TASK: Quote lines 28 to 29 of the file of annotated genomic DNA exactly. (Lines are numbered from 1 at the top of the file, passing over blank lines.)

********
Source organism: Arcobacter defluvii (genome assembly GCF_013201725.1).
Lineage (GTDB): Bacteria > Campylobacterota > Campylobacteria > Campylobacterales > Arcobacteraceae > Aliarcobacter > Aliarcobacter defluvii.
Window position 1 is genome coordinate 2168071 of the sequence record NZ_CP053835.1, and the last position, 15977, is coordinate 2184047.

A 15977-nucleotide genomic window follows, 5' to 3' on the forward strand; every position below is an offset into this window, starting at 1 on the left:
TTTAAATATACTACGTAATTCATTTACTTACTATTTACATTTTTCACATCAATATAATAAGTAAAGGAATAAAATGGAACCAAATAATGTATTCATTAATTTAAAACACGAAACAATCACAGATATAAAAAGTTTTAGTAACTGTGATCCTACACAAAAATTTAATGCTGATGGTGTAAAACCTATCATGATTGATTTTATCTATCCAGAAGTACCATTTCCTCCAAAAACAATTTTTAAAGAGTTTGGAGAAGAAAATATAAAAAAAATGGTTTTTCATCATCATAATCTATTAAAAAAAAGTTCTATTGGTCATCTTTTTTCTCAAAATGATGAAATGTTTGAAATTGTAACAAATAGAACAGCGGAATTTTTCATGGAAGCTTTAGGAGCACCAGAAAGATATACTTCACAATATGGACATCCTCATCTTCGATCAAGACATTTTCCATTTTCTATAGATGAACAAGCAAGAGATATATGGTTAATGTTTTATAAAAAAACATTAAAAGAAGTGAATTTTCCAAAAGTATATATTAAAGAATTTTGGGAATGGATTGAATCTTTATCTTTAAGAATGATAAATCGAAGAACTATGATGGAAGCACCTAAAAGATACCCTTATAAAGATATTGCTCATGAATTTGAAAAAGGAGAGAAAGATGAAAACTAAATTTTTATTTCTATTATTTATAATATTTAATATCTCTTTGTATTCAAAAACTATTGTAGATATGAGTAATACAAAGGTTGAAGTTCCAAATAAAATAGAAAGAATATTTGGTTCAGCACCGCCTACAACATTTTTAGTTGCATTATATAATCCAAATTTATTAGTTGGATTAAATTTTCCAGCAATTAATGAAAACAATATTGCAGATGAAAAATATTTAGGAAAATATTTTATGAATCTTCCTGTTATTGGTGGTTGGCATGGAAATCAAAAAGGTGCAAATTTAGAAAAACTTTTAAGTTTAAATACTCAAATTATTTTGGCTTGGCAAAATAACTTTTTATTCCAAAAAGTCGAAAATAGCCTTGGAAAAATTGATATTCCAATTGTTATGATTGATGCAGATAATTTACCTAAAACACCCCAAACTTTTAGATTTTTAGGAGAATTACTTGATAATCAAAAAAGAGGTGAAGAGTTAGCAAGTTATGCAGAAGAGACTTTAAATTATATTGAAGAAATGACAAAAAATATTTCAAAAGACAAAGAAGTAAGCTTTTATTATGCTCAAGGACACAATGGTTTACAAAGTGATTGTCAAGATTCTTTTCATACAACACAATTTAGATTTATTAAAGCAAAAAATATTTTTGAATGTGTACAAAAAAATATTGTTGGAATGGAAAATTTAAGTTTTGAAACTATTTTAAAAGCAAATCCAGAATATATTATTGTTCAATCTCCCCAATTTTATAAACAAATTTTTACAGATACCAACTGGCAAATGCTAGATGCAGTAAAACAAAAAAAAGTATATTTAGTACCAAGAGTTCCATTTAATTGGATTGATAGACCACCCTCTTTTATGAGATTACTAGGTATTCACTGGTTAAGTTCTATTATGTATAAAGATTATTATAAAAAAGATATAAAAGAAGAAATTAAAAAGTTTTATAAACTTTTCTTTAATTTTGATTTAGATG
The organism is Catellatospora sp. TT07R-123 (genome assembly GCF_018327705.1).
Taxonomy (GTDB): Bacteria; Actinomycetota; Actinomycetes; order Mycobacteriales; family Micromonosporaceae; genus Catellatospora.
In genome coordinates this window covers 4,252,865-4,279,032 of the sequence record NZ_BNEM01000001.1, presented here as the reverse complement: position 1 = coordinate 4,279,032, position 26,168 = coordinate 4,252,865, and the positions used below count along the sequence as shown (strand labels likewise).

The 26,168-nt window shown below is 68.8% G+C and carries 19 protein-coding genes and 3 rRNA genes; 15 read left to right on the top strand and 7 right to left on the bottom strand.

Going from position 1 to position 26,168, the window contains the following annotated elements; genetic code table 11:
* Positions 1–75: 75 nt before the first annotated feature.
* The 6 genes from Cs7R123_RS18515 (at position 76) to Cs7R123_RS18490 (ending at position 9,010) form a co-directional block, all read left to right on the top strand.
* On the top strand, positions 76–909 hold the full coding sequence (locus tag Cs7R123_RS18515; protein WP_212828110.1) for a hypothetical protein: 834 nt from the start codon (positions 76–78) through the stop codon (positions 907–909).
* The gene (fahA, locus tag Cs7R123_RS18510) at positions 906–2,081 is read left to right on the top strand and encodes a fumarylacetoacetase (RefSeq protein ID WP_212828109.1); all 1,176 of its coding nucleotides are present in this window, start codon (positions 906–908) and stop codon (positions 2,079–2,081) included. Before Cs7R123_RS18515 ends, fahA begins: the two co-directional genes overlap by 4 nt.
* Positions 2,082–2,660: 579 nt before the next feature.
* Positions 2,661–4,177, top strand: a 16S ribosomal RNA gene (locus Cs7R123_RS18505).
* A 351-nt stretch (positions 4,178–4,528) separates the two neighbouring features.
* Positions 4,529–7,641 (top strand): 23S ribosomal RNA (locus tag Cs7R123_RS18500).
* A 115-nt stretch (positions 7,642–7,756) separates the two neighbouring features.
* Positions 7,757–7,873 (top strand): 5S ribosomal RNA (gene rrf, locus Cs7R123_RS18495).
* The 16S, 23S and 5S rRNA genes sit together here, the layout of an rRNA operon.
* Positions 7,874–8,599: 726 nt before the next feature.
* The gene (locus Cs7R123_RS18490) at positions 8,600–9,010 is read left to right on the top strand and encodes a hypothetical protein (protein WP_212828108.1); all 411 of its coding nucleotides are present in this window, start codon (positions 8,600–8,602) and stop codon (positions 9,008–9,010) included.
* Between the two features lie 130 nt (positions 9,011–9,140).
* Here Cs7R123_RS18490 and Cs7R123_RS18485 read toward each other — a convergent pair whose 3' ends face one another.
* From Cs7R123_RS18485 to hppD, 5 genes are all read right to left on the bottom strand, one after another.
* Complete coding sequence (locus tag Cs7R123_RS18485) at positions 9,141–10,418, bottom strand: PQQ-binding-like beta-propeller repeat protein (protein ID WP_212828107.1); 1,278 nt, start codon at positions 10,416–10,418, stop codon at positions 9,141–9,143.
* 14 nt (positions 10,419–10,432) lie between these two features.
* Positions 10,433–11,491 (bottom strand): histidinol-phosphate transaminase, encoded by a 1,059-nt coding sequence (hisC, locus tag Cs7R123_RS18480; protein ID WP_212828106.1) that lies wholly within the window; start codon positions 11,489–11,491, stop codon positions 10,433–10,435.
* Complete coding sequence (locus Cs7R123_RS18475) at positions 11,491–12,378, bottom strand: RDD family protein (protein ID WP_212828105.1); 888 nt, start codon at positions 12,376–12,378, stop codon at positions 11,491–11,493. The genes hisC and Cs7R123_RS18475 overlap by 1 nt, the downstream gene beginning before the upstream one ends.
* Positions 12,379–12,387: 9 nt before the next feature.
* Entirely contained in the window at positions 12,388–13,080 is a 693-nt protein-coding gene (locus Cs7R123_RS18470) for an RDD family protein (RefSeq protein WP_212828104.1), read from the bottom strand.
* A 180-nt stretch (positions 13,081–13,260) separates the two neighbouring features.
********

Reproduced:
* 14 nt (positions 10,419–10,432) lie between these two features.
* Positions 10,433–11,491 (bottom strand): histidinol-phosphate transaminase, encoded by a 1,059-nt coding sequence (hisC, locus tag Cs7R123_RS18480; protein ID WP_212828106.1) that lies wholly within the window; start codon positions 11,489–11,491, stop codon positions 10,433–10,435.